Invest in companies whose products or services are so relied upon that if they didn’t exist it would cause their customers a lot of pain. — Ian Cassell
And have very few substitutes — Brent Beshore
Finally, there is the mechanism for capturing value.
A good business is one where the surplus accrues to the owner. Contrary to the opinion of most, this is often not the case. It is a rarity. The takeaway is to study the capture mechanism. One of his favorite examples is the experience of Warren Buffett in textiles. As referenced in his 1985 Chairman’s Letter, Berkshire Hathaway ran faster and faster — that is they invested in new technologies — yet stayed in place — that is they earned no excess profits. This is commonly known as the Red Queen Effect. As a textile manufacturer, Berkshire Hathaway’s investment in new technology was a race to the bottom. Each textile manufacturer paid for the same new technology, which drove prices drown. The customers won. The textile manufacturers lost because they reinvested capital and saw their margins compress.
Often the lesson from consumer surplus is value creation benefits customers the most. — Brent Beshore
He cites Amazon as a modern day example. It generates massive free cash flow, chooses to reinvest all of it in growth, and returns much of the surplus value back to the consumer.
5. A simple graph is powerful.
6. Focus on what’s boring.
Early on in his career, Brent realized it’s hard to outcompete smart people, and competition matters. Therefore, he seeks the least efficient markets in the world with the lowest bar of professionalism. He “searches for the smallest hurdle out there and learns to pole vault.” Whereas comparative advantage governs which areas to look at, pole vaulting is an extension of competitive advantage. He aims to be the best in whatever area he operates in because a business captures more profits when there is a lot of value created. Little competition, lots of value created, and value available to capture is the adventur.es sweet spot.
He believes attention attracts competition. As a result, he typically avoids music, film, advertising, food, and other “attractive” businesses. That is not to say a business’s customers cannot operate in these industries. The attractive parts of the restaurant industry, for instance, are highly competitive and experience dissipations of value. He’s found many self-made, wealthy individuals earned their fortunes in mundane areas.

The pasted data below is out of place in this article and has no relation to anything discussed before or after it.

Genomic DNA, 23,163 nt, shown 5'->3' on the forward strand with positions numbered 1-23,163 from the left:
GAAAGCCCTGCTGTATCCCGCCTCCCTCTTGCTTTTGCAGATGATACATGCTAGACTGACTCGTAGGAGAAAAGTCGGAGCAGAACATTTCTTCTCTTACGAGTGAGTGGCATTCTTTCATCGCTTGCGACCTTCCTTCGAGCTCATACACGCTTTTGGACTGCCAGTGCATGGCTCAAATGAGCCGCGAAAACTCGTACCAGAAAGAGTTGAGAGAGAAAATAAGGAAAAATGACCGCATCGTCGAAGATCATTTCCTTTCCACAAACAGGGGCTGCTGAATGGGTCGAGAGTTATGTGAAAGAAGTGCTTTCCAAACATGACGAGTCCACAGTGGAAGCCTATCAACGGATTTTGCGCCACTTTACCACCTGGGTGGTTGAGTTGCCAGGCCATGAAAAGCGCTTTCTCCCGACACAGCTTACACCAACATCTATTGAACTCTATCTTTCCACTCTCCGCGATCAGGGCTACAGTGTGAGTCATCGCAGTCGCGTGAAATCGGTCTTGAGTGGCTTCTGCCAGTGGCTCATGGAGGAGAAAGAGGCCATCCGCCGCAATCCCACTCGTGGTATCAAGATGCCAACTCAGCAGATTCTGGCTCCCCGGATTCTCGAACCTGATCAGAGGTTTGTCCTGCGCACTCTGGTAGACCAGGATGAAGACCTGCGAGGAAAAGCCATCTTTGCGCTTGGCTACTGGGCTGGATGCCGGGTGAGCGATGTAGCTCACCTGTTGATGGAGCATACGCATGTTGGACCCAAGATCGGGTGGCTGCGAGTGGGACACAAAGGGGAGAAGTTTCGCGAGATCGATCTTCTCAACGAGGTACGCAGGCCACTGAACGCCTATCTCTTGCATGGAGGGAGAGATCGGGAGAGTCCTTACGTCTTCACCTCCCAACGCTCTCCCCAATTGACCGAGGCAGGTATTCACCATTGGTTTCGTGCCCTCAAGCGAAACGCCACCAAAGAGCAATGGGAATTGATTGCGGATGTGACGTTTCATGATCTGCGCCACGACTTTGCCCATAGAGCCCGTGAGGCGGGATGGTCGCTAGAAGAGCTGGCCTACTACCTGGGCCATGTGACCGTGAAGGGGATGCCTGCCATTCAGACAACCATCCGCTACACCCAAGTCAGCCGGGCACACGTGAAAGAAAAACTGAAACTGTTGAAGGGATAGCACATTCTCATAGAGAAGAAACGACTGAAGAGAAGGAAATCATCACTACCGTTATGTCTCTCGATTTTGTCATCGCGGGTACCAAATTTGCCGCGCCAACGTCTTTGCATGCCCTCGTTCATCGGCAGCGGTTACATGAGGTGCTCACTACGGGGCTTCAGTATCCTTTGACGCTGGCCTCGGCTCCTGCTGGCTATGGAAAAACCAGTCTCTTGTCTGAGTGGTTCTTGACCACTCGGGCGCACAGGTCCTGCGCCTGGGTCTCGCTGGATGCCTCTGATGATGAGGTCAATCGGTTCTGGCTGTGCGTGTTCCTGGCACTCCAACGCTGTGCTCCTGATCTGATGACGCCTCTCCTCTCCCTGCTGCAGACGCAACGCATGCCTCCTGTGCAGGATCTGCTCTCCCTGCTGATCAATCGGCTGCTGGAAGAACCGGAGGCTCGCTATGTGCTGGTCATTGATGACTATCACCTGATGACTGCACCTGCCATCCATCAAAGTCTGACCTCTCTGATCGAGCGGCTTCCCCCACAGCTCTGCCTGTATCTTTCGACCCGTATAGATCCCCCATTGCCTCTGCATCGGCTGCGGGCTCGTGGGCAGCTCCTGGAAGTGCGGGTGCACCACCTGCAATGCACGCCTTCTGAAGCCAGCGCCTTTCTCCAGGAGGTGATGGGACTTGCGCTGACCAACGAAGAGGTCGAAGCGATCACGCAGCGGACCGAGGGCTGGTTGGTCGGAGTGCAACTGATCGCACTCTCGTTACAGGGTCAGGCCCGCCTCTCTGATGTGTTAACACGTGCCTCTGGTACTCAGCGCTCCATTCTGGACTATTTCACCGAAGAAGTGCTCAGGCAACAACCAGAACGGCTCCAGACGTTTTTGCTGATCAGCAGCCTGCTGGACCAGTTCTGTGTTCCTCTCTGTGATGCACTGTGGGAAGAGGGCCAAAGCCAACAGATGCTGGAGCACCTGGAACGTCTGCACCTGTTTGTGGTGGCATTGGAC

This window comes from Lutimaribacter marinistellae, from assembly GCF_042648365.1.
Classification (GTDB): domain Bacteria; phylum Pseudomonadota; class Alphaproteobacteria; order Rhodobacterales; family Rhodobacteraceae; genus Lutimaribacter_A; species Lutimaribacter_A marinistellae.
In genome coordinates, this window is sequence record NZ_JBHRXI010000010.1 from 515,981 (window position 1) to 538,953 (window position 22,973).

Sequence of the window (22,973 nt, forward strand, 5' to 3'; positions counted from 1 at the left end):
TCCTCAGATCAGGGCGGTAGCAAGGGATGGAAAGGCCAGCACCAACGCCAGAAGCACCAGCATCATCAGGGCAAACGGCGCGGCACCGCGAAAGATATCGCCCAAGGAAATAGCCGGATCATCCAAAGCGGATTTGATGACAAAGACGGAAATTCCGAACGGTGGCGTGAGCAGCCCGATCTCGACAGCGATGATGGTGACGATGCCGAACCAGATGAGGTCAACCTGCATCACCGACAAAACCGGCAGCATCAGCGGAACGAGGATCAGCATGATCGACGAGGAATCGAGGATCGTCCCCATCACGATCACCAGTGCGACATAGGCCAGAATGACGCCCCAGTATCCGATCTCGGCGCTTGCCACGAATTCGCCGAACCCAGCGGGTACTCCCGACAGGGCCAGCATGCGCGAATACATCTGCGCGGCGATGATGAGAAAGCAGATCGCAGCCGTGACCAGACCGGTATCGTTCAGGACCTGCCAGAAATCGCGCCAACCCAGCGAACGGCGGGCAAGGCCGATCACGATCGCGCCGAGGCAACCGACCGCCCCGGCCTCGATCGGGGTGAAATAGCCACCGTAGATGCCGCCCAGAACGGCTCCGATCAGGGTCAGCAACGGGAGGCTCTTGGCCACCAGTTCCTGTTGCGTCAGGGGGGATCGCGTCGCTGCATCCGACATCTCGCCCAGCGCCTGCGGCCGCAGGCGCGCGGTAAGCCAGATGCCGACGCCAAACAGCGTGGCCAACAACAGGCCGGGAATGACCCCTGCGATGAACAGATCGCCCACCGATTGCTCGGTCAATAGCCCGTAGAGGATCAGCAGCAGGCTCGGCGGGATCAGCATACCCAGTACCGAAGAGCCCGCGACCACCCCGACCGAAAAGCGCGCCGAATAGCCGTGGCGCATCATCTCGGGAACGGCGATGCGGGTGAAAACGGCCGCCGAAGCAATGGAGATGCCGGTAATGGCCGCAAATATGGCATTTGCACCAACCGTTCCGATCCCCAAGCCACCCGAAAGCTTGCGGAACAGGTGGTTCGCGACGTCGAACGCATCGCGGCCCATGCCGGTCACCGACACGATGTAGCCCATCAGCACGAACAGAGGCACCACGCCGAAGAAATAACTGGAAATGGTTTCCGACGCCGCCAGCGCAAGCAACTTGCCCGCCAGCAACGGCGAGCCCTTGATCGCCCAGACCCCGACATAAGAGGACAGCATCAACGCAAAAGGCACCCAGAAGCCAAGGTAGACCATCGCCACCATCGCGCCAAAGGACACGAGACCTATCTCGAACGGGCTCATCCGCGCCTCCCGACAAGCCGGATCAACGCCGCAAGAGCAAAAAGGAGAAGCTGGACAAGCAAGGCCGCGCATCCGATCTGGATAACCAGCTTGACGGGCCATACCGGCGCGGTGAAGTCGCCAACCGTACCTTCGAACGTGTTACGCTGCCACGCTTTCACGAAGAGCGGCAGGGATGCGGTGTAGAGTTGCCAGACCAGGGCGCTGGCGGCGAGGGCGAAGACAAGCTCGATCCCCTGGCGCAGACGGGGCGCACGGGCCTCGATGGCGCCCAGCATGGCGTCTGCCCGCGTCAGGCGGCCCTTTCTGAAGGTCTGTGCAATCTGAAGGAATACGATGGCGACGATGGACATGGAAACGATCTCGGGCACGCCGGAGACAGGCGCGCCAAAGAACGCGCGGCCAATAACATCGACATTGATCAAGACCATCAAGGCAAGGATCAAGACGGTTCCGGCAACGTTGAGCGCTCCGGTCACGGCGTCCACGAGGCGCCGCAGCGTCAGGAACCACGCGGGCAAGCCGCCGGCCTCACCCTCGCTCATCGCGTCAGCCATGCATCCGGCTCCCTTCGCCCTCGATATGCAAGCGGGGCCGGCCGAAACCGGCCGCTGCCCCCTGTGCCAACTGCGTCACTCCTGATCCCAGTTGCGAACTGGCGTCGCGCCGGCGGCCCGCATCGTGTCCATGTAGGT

7. Study the past more. Forecast the future less.
When I think I’ve discovered something new I remember Goethe, ‘Ignorant men raise questions that wise men answered thousands of years ago’ — Brent Beshore
The study of history underlies his self-improvement journey. He says history is the only reliable indicator of future performance. It is 100 times the value of promises, aspirations, and dreams. So given a set of future projections or a record of historical performance, you can guess what Brent prefers.
When Brent receives information about a company for sale (typically prepared by an investment banker), he first pulls out all of the sell-side research and all of the projections. I am not exaggerating. He wants historical figures. Projections carry the risk that confirmation bias creeps in. In addition, projections often have poor assumptions. They somehow assume more growth despite the fact that a perfectly aligned owner who knows the ins and outs is selling to someone who knows less about the business.
While history doesn’t necessarily repeat itself, it sets a much firmer foundation for understanding future potential. — Brent Beshore
From an interview with Morgan Housel of the Collaborative Fund,
- “What’s a piece of commonly accepted business wisdom that you totally disagree with? Have a plan. — It’s commonly accepted wisdom that serious business endeavors are backed up by thick strategy documents and intricate financial models. My experience is that plans create tunnel vision and false confidence, reduce creativity, and encourage rigidity. At adventur.es, we’re constantly planning, but we don’t have a plan. We never model out an investment because if the math isn’t good enough on the back of a napkin, it doesn’t get better in a fancy spreadsheet.
- What do businesses put in their pitch decks that they think you’ll be impressed by but you actually shake your head at? That’s an easy one — projections. There’s an obvious and understandable bias any seller, or seller’s helper, would have towards optimism. But come on, most of the projections we see are absurd. The business has been growing at 5–8% with deeply experienced leadership that is perfectly aligned with ownership (owner-operator). But because there’s new ownership and a disruption in leadership, the business is going to start growing 12–20%? When looking at an opportunity packet, I usually just rip out the projections and throw it in the trash.”